Steiner, his second-in-command Ritter Neumann, and Devlin manage to escape with the aid of a local girl, Molly Prior, who had become romantically involved with the Irishman. Determined to finish the mission, Steiner allows Devlin and Neumann to escape without him and decides to make one last attempt at Churchill. He succeeds in reaching Churchill, but hesitates and is shot and is supposedly killed. (However, Steiner reappears alive in The Eagle Has Flown, a sequel.) Radl has a heart attack, implied to be fatal, although at about the same time, Himmler, upon discovering that the mission has failed, orders Radl's arrest for high treason.

As in many novels of Higgins, this story is surrounded by a 'frame story' with a prologue and epilogue. The author, whilst doing historical research in Norfolk, supposedly meets various surviving characters. Some paperback editions have more historical backstory than others, including a meeting with a older Liam Devlin in a Belfast hotel. The final revelation comes from an aged and terminally ill Father Vereker: "Churchill" had been an impersonator and even if the mission had succeeded, it would not have mattered.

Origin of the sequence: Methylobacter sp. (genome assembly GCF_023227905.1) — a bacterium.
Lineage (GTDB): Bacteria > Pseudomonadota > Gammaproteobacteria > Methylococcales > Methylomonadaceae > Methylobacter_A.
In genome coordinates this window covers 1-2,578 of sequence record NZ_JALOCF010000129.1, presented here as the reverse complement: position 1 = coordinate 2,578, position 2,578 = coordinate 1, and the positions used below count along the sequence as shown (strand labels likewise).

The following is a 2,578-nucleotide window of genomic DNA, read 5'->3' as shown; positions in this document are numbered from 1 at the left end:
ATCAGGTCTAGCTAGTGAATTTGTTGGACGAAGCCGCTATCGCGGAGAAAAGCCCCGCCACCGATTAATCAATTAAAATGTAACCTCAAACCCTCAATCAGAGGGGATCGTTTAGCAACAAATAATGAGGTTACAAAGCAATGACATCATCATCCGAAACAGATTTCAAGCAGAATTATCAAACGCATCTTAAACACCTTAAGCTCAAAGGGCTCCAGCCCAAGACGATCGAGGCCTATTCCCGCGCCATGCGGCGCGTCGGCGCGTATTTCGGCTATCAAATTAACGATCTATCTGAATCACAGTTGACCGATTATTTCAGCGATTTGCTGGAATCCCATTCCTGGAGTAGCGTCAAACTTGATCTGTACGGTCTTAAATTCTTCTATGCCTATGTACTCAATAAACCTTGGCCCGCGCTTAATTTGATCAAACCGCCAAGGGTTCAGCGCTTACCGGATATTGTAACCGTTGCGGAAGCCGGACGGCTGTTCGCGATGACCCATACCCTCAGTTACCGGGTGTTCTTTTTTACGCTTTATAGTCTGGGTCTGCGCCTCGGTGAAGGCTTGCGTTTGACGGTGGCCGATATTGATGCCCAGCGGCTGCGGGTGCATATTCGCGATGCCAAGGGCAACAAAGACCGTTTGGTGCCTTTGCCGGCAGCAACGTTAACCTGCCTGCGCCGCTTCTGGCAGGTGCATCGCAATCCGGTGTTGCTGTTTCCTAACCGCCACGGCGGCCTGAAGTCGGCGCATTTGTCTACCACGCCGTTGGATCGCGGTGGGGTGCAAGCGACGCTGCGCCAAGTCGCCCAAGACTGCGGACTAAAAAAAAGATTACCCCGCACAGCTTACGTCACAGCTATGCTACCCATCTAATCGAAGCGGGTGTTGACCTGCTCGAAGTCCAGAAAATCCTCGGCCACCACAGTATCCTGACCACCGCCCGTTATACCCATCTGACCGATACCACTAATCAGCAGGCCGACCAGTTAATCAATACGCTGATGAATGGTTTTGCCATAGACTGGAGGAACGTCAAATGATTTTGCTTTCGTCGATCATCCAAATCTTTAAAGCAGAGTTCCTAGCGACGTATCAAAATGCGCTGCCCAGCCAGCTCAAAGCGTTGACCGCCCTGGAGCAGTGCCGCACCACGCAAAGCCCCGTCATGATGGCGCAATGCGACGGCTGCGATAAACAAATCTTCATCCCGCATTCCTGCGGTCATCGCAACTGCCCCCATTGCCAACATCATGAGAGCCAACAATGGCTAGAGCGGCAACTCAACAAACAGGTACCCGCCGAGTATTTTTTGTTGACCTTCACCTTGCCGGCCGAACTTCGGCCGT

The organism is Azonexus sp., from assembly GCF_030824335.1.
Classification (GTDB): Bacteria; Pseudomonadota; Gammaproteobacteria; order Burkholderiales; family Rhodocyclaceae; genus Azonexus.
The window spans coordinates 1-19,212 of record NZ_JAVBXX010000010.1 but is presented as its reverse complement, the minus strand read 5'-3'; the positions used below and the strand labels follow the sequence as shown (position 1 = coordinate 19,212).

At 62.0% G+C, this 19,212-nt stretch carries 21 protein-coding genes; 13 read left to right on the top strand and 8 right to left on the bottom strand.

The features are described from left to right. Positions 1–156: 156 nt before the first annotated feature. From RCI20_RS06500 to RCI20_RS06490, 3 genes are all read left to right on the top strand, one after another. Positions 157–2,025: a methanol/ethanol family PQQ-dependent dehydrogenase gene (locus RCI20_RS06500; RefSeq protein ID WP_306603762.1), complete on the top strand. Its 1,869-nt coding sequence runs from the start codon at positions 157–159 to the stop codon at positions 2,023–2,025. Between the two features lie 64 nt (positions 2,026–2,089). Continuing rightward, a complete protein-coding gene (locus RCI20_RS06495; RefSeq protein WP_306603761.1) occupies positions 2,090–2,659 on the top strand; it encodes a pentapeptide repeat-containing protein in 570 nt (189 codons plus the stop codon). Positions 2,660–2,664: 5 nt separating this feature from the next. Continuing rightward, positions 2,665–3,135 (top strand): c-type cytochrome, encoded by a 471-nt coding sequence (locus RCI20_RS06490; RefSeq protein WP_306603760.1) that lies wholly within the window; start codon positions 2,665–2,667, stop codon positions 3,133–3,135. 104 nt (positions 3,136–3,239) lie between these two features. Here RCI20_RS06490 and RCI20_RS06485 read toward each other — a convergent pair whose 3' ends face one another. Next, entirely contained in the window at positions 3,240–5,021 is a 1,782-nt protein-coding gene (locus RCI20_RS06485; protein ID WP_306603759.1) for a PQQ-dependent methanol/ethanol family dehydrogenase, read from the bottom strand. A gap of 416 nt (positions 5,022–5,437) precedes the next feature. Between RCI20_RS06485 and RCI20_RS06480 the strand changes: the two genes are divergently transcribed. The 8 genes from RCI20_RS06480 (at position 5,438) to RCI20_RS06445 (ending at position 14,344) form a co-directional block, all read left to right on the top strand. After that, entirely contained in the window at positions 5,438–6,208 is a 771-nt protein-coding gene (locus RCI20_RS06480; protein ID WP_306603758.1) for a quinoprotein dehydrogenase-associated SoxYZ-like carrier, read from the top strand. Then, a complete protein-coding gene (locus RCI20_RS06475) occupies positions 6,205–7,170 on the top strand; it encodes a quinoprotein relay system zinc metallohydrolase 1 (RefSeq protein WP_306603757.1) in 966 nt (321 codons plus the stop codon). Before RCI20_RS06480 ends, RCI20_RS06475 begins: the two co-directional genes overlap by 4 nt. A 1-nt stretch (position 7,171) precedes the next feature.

• After the success of The Eagle Has Landed, Higgins wrote a quasi-sequel called The Eagle has Flown.


  • Liam Devlin seems to be a compilation of several IRA veterans who collaborated with the Abwehr, especially Frank Ryan. Like Devlin, Ryan was an IRA man who had fought on the Republican side during the Spanish Civil War, was captured by the Franco forces and afterwards recruited by the Nazis. The real Ryan did not, however, participate in any German commando raid, and his deteriorating health (he died in 1944 in a Dresden hospital) would have made this impossible. Devlin is also featured in a later Jack Higgins book, older and supporting British authorities in stopping an assassination attempt on Pope John Paul II.

External links

Release details

  • Unknown year, US, Bantam Books ISBN 0-553-02500-7, Publication date ? ? ?, Paperback Edition

de:Der Adler ist gelandet (Buch) ja:鷲は舞い降た sv:Örnen har landat (bok)